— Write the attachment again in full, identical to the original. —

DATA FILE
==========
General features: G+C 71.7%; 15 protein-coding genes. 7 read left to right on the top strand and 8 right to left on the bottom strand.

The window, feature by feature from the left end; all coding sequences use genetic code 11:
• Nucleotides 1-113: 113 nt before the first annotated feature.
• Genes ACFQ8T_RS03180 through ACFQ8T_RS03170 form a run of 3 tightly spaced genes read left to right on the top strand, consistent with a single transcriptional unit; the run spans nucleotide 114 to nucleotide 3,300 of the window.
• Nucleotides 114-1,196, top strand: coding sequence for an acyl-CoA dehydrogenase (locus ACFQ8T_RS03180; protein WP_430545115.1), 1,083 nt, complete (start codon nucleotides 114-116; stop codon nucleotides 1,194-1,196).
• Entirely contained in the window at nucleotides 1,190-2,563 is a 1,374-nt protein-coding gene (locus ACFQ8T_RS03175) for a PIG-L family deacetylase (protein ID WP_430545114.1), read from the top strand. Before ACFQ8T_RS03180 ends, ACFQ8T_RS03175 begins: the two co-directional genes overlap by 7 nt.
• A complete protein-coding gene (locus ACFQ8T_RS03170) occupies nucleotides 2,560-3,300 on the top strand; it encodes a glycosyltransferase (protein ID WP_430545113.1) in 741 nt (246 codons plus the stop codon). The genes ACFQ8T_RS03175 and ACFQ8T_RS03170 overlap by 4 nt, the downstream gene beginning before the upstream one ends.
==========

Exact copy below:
General features: G+C 71.7%; 15 protein-coding genes. 7 read left to right on the top strand and 8 right to left on the bottom strand.

The window, feature by feature from the left end; all coding sequences use genetic code 11:
• Nucleotides 1-113: 113 nt before the first annotated feature.
• Genes ACFQ8T_RS03180 through ACFQ8T_RS03170 form a run of 3 tightly spaced genes read left to right on the top strand, consistent with a single transcriptional unit; the run spans nucleotide 114 to nucleotide 3,300 of the window.
• Nucleotides 114-1,196, top strand: coding sequence for an acyl-CoA dehydrogenase (locus ACFQ8T_RS03180; protein WP_430545115.1), 1,083 nt, complete (start codon nucleotides 114-116; stop codon nucleotides 1,194-1,196).
• Entirely contained in the window at nucleotides 1,190-2,563 is a 1,374-nt protein-coding gene (locus ACFQ8T_RS03175) for a PIG-L family deacetylase (protein ID WP_430545114.1), read from the top strand. Before ACFQ8T_RS03180 ends, ACFQ8T_RS03175 begins: the two co-directional genes overlap by 7 nt.
• A complete protein-coding gene (locus ACFQ8T_RS03170) occupies nucleotides 2,560-3,300 on the top strand; it encodes a glycosyltransferase (protein ID WP_430545113.1) in 741 nt (246 codons plus the stop codon). The genes ACFQ8T_RS03175 and ACFQ8T_RS03170 overlap by 4 nt, the downstream gene beginning before the upstream one ends.